Spears represented Bledsoe County at both the Knoxville and Greeneville sessions of the 1861 East Tennessee Convention, and was appointed the convention's vice president. Described by fellow delegate Oliver Perry Temple as "hot-headed, impulsive, and obstinate in what he thought was right," Spears supported the convention's original petition, which demanded the state legislature allow East Tennessee to form a separate, Union-aligned state, and threatened to use force if necessary. He was joined in this view by convention president T.A.R. Nelson and volatile ex-Congressman Thomas D. Arnold. This petition was rejected in favor of a less-threatening petition authored by Temple, which called for a new state in East Tennessee, but removed the threat of force.
Disappointed with the Convention's peaceful final petition, Spears returned to his home in Bledsoe County, planning to take no part in the upcoming war. In the Fall of 1861, however, he learned that the state's Confederate authorities had issued a warrant for his arrest on grounds of disloyalty. Spears managed to flee to Kentucky, where he linked up with Tennessee Unionist refugees. He organized the First Tennessee Infantry, and was given the rank of lieutenant colonel in September 1861. The First Tennessee took part in the Battle of Camp Wildcat in late 1861 and the Battle of Mill Springs in early 1862.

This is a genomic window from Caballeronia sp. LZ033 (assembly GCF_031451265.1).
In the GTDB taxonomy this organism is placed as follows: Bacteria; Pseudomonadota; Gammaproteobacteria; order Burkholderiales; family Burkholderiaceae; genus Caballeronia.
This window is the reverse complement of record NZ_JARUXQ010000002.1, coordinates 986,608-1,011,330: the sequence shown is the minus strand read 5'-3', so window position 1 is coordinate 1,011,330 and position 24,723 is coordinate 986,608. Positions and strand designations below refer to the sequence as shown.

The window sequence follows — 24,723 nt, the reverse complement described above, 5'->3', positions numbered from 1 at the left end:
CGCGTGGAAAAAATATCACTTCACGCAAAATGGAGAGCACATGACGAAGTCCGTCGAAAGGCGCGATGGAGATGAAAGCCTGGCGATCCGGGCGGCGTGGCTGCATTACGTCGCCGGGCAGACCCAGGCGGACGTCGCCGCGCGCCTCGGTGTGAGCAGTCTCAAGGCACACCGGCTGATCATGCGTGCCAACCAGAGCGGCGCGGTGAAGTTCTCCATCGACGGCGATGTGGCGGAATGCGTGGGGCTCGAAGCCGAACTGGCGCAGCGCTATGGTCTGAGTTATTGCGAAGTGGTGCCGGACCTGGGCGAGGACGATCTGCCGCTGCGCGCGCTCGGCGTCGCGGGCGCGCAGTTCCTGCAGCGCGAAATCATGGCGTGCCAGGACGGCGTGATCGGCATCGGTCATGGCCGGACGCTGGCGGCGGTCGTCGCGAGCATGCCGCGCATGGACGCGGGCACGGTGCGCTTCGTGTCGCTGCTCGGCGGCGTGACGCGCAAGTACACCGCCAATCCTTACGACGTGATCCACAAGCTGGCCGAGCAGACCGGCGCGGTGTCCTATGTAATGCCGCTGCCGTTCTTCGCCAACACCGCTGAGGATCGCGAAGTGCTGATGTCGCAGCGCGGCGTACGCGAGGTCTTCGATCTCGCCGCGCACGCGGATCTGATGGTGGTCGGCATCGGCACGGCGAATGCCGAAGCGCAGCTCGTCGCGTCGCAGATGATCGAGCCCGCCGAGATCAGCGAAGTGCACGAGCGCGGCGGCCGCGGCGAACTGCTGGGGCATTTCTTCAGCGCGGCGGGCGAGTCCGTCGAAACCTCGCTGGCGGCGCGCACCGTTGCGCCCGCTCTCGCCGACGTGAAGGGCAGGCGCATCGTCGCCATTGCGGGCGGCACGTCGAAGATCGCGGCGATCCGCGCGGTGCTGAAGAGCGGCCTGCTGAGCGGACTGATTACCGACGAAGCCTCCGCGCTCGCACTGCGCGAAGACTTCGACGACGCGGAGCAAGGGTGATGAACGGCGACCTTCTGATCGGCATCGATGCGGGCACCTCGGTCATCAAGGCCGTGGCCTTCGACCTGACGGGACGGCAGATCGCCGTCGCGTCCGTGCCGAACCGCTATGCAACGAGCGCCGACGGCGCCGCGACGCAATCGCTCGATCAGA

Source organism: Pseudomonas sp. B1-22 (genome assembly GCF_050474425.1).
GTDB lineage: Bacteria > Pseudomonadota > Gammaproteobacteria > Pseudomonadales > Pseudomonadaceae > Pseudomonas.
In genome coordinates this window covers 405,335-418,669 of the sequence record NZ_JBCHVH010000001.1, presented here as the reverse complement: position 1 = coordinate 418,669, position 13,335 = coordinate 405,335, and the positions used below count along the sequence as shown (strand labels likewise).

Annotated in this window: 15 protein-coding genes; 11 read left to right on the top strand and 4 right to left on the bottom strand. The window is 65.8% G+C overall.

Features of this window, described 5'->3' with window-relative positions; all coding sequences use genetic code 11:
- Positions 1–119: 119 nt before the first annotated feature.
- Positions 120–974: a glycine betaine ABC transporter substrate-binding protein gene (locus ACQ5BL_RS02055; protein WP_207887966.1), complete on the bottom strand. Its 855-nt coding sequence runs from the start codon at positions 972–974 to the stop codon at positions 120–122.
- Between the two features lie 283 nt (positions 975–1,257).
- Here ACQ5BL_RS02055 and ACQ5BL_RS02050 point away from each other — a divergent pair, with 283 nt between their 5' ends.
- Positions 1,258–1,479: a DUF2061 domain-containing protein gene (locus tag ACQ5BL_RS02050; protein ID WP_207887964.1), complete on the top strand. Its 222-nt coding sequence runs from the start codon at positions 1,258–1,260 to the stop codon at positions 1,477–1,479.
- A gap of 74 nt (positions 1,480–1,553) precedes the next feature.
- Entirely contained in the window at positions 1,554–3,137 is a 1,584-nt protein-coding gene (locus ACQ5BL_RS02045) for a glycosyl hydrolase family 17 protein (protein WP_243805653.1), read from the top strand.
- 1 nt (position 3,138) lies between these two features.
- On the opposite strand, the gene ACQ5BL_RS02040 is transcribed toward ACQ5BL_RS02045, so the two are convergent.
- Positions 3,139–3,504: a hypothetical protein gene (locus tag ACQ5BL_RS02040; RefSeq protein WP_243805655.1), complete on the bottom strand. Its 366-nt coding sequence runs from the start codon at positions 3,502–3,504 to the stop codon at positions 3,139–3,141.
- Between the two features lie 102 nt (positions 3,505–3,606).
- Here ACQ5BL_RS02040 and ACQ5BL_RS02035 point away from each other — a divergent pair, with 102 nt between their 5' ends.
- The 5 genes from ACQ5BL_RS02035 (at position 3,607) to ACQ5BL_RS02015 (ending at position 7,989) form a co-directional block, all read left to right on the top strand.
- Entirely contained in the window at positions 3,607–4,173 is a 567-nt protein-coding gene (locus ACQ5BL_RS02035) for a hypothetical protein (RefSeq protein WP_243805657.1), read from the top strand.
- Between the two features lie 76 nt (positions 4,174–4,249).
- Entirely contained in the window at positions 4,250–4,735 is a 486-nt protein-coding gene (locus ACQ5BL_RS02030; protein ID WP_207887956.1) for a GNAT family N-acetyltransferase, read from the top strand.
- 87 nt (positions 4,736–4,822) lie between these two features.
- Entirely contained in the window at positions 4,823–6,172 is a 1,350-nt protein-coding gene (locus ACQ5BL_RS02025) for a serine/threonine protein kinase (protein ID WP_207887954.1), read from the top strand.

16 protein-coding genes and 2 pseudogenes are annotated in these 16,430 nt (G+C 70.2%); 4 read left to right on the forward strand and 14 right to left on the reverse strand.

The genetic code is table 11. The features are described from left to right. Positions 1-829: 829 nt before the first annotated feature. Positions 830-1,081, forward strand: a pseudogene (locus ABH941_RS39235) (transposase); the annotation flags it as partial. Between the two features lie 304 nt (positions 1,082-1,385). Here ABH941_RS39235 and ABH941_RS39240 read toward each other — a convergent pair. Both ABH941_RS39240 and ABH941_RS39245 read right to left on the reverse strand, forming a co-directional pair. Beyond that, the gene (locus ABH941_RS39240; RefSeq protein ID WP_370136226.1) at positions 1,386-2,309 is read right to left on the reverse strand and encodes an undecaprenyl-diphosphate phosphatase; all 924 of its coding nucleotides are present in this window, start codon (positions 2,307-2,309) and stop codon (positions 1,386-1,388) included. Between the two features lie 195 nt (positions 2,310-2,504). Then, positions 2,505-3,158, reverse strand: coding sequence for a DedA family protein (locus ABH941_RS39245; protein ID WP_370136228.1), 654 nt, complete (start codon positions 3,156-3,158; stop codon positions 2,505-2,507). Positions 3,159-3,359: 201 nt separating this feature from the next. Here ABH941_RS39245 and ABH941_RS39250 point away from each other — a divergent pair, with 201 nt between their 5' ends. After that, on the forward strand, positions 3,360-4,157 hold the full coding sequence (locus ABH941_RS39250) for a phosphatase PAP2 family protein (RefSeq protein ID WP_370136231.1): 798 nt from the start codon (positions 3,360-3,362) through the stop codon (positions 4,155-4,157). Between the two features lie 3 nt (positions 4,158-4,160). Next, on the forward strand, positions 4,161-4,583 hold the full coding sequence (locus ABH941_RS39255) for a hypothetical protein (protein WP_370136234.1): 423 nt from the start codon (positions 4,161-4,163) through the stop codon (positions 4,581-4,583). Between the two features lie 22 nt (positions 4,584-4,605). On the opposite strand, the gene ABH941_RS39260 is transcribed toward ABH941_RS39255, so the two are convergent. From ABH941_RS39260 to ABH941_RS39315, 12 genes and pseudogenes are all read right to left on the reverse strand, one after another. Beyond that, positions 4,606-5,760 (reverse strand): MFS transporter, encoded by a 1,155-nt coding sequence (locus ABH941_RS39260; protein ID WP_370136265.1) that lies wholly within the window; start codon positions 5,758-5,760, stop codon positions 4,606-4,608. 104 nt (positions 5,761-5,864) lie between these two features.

Spears was promoted to brigadier general on March 5, 1862. He was placed in command of the 25th Brigade of the 1st Army of the Ohio. In June 1862, the 25th participated in General George W. Morgan's capture of the Cumberland Gap, a key mountain pass located at the junction of Tennessee, Kentucky and Virginia. In August, Spears led a sortie into Tennessee, and scattered a small Confederate contingent at Wallace's Crossroads (near modern LaFollette). Senator Andrew Johnson had suggested Spears be appointed commander of forces around Cumberland Gap, but Union generals were concerned that the hot-tempered Spears would seek violent retribution against East Tennessee Confederates. General Morgan wrote that Spears had "great energy and courage, but has an idea that war means extermination."